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Topic review (newest first)

Victor KZ
1969-12-31 16:00:00

If you choose to move 80 miles away and still service clients where you currently are, then yes you could charge more per hour but you'll risk losing your current clients.  I know that I wouldn't be happy about it and possibly would look for another consultant who is local.  I would eat the extra cost as overhead for now until the end of your fiscal year.  Then consider re-evaluating your hourly rate and send out a letter to all of your clients informing them of the increase in your hourly rate.  Increasing hourly rates every year or two is normal for consultants, cpas, attorneys, etc.

Otherwise, try to be more efficient in your work.  Is it possible to utilize more technology to do your work?  Can you use web conferences, etc. and less face-to-face meetings?

cheri h
1969-12-31 16:00:00

Mileage is a business expense that can be deducted on your income tax return.  You can deduct 48.5 cents per mile for business.  If you drive 80 miles total per day that is $38.80 you can deduct.  If you increase your consulting fee, do it because you are not being paid what you should compared to others in your field.  Gas prices will go up and (barely) down.  Research how much others charge for your type of work.

Claudio M
1969-12-31 16:00:00

First, are you under contract with the people/companies for whom you perform consulting services?  If so, what does/do your contract(s) provide regarding fee increases.  If the contracts preclude you from increasing your fees then there is nothing you can do unless, you want to re-negotiate your contracts.

Second,do you charge for the time you spend driving?  If so, your consultation fee will increase by at least $200, and maybe as much as $500, since it will probably take you at least 2 hours, but probably more, to drive back and forth.  How do you think your clients will react to paying this additional fee?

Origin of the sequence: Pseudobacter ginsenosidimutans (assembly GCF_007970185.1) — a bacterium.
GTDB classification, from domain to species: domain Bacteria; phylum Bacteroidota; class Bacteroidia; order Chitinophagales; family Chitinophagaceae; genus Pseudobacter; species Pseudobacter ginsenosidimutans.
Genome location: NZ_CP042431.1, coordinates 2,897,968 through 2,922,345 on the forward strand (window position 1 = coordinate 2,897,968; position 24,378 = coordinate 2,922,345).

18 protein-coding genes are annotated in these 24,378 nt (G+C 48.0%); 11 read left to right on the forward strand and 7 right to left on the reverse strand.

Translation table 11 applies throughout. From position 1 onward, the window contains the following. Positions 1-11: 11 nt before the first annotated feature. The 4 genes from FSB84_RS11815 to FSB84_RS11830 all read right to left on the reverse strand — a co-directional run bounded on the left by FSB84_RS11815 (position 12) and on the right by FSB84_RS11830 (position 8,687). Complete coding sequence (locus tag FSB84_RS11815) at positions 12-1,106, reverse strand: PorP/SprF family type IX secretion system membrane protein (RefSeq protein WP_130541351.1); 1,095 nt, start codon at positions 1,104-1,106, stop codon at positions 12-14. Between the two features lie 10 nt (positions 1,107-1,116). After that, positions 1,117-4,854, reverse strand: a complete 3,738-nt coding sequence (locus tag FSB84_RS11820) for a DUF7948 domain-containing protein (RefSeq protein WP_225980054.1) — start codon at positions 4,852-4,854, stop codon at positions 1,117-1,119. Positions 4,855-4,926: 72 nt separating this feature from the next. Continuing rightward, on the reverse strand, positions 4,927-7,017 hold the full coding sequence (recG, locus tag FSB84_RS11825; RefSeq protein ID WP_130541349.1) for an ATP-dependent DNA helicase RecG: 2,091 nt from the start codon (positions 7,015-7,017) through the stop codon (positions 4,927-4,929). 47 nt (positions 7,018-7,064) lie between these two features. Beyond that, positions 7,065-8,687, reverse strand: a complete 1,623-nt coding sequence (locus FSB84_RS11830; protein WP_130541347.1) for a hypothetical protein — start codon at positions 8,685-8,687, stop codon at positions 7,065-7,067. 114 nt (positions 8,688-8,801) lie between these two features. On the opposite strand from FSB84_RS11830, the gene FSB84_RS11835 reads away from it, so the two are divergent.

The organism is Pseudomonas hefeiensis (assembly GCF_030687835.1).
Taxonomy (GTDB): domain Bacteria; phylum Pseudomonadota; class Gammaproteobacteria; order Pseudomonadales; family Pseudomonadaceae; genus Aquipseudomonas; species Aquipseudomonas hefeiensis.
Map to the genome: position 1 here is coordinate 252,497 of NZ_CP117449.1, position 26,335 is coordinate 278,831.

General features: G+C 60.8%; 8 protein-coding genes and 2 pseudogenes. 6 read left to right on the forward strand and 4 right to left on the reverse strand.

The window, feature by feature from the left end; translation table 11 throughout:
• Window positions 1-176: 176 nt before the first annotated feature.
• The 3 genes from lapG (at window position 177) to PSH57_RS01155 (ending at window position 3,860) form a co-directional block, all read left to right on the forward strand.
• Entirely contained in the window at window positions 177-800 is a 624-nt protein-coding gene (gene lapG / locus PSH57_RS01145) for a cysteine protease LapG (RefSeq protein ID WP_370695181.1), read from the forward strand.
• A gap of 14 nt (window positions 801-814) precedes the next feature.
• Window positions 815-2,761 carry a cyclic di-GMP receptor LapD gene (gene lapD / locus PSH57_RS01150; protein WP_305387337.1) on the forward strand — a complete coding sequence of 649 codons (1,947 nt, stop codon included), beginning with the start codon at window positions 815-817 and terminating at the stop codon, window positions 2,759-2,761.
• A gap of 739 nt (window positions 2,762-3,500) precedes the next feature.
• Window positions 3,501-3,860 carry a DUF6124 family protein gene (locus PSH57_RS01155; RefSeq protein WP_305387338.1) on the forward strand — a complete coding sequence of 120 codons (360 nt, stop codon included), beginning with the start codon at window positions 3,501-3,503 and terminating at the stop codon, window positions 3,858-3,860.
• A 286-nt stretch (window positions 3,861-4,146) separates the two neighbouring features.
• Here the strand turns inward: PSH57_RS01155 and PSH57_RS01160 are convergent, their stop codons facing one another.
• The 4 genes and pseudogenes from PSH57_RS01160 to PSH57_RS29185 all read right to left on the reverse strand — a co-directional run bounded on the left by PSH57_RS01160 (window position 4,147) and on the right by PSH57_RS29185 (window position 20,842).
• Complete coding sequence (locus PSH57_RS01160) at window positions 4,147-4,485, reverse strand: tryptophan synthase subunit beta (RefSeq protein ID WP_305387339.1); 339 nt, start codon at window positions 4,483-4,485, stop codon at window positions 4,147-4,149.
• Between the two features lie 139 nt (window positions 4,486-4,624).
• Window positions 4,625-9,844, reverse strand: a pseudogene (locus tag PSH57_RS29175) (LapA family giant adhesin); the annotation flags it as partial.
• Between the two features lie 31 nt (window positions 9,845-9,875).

If you do not charge for the time you spend driving, you may want to consider charging for mileage.  Most companies reimburse mileage at between $.35 and $.485 per mile so this gives you a starting point.  Check around and see what the common practice in your area is.  Again, how do you think your clients would react to an increase of between $56 and $77.60? Probably not an unreasonable increase; however, do not forget to review your contracts before making any changes.

If you are not paid for you mileage, you can deduct it on your tax returns.

1969-12-31 16:00:00

I think you should remain at $100 because it is not existing clients fault that you have moved away.

1969-12-31 16:00:00

how many miles to the gal. does your vehicle get? If you get 20 miles to the gal it will take you 4 gal of gas to reach your destination. Multiply that 4 gals by the price per gallon you are paying. Now x that by 2 (round trip). Then figure how long it will take you to make the round trip.
Subtract from from your days earnings, gas, time to go to and from , and your meals. You can also figure wear and tear on your vehicle if you want. Take that number and divide it by the number of hrs you were with the client. That should give you a pretty close figure on what you are actually charging your client.

1969-12-31 16:00:00

Currently I am charging $100 an hour for consulting work in Orange County, CA.  In a few months I will move to San Diego, CA and will have to travel about 80 miles to see clients in Orange County.  Do I keep charging $100 an hour or do I increase it slightly because of travel and gas?